Molex connectors are the electromodder's best friend. They provide stable, accurate power on tap wherever you need it inside, or even a little outside your case. If you're reading this you'll probably have pushed in and pulled out a good few molex connectors in your time, yet most people don't know what those 4 wires are. All that you need to know about a molex is what voltage each of the lines are, take a look at this diagram:

Components are the building blocks of every circuit. We connect them together with wires or copper tracks to make circuits, but it's the components that do all the work. The first thing we're going to be making in this series is a simple LED light for your case which will use two of the most common components. This will take us through what a resistor does, what an LED does, how to calculate resistor values and how to read circuit diagrams... oh, and you'll get a pretty light at the end. What more could you want?

I'm pretty sure you'll have come across LEDs before: the average modders case probably has about a dozen of the things; many of you will also know that LED stands for Light Emitting Diode. They come in all shapes, size and colours, if you buy them fresh they might look something like this...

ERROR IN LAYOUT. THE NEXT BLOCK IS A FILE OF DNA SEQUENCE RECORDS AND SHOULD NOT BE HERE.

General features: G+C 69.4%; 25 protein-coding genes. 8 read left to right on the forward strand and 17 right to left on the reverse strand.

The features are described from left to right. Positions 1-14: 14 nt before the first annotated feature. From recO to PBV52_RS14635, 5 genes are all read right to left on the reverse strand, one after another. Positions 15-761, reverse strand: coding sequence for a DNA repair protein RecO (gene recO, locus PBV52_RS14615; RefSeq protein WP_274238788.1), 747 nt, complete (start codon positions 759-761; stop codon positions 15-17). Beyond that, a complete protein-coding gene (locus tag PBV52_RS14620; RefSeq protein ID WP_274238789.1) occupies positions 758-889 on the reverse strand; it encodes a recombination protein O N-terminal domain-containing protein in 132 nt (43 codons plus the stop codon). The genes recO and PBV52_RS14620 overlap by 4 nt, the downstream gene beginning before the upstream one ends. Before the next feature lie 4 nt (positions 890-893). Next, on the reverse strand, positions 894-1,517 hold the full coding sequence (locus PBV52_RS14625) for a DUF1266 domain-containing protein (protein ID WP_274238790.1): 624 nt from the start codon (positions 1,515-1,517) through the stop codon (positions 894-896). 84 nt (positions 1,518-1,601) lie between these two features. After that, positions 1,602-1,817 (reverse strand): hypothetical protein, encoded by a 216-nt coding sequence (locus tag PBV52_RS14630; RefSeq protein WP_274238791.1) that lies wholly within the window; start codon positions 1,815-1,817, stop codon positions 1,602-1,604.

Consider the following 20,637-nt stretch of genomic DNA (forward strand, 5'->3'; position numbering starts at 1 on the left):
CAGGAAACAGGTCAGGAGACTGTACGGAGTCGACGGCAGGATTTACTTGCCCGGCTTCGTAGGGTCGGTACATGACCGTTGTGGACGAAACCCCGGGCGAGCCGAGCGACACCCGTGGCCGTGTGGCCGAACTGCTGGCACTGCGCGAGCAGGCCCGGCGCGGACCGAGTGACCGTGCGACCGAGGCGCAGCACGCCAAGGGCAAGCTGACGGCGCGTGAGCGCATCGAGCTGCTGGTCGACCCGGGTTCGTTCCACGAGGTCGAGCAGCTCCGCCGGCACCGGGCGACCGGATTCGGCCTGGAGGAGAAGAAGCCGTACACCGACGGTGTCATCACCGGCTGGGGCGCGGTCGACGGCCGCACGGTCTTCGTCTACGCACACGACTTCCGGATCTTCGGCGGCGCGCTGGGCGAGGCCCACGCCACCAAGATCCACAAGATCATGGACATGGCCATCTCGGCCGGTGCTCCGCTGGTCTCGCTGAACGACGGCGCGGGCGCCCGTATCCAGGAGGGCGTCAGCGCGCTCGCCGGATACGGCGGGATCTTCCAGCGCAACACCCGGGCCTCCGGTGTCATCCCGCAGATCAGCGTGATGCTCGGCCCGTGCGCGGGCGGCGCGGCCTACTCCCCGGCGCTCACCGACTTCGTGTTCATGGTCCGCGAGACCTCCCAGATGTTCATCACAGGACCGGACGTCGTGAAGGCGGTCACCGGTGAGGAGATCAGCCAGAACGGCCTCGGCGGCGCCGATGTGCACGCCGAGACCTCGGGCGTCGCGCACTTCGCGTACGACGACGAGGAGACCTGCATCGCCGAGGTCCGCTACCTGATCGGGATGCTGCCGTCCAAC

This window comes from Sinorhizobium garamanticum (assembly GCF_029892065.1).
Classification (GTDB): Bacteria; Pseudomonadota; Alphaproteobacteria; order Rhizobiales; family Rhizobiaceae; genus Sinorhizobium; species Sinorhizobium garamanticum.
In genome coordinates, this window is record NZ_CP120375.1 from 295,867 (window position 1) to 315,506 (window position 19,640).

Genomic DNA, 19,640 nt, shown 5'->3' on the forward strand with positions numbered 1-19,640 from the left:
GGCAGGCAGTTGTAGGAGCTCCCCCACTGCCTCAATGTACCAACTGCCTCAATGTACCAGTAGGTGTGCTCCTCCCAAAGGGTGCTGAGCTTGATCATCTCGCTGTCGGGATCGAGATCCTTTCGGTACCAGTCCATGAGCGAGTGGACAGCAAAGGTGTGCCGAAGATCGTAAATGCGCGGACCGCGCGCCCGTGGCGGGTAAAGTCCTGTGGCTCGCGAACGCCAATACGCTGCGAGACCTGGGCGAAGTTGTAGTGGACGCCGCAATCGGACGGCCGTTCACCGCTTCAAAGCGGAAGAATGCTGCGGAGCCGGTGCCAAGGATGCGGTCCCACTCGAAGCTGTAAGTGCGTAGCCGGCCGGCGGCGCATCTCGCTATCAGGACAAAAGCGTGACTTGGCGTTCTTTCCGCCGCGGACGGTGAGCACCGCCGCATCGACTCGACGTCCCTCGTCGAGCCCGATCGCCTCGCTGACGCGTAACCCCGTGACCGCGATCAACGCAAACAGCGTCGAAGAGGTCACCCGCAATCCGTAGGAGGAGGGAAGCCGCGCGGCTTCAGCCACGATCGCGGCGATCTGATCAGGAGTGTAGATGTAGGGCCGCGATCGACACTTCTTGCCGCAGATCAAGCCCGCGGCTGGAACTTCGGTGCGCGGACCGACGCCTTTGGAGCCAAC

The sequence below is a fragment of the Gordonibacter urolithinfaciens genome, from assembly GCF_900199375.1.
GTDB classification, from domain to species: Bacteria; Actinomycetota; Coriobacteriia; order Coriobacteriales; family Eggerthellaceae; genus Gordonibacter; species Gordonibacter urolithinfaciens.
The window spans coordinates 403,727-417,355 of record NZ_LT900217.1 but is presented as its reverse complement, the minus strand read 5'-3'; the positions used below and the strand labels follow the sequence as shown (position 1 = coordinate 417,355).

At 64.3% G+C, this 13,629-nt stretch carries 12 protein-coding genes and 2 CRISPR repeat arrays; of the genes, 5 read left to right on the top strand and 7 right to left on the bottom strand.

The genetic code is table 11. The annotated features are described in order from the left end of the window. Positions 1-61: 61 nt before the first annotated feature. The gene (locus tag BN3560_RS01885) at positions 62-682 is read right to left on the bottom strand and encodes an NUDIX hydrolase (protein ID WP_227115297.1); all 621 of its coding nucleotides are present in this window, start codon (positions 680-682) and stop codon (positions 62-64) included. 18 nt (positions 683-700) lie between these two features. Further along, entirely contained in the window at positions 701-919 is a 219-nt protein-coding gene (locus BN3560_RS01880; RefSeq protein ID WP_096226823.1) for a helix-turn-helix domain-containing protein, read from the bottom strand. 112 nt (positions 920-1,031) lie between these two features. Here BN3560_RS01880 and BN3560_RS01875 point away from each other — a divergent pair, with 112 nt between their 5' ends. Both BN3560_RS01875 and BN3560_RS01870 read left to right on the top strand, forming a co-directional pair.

This is why the legs are different lengths: the positive leg is always the longer of the two. If you connect an LED the wrong way round it won't kill it - it just wont produce any light.

So, from what we know about LEDs and molex connectors gives us this circuit diagram. The direction of the LED is indicated by the direction of the triangle, the negative short leg is always the point of the triangle:

LED Forward Voltage: 2.2V

LED Max Current: 25mA

Power Supply: 5V Molex

So, using that formula we'll take the LED Forward Voltage away from the Power Supply to give 5–2.2 = 2.8V. This is the voltage the resistor needs to take across it. Now we need to divide this by the Max Current – this is where most new comers go wrong. The formula expects the current to be in amps, but we've been given the current rating in milliamps. Now, 1 milliamp is one thousandth of an amp, so to convert from mA to A we need to divide by 1000. This gives us a value of 25/1000 = 0.025A. We can now divide 2.8/0.025 to give us the value of resistor needed! The answer is, drum roll please, 112Ohms. We can't actually use this value for reasons I'll go into in the next part when we'll be covering the practical implementation of the circuit in our rig but we'll pretend we can for now. Our final circuit diagram now looks like this:

That's all for this part folks. In the next part of the series we'll be using the circuit diagram we just worked out to make a working LED light for our case, looking at the practical side of the theory we've covered. If not all of what I've covered is sticking in your brain, don't worry about it. Electronics is far easier to learn by doing than by reading up on equations and diagrams. As the series progresses you should find yourself getting more of a 'feel' for it and getting confident enough to tackle more complex circuits.

October 15 2020 | 14:00

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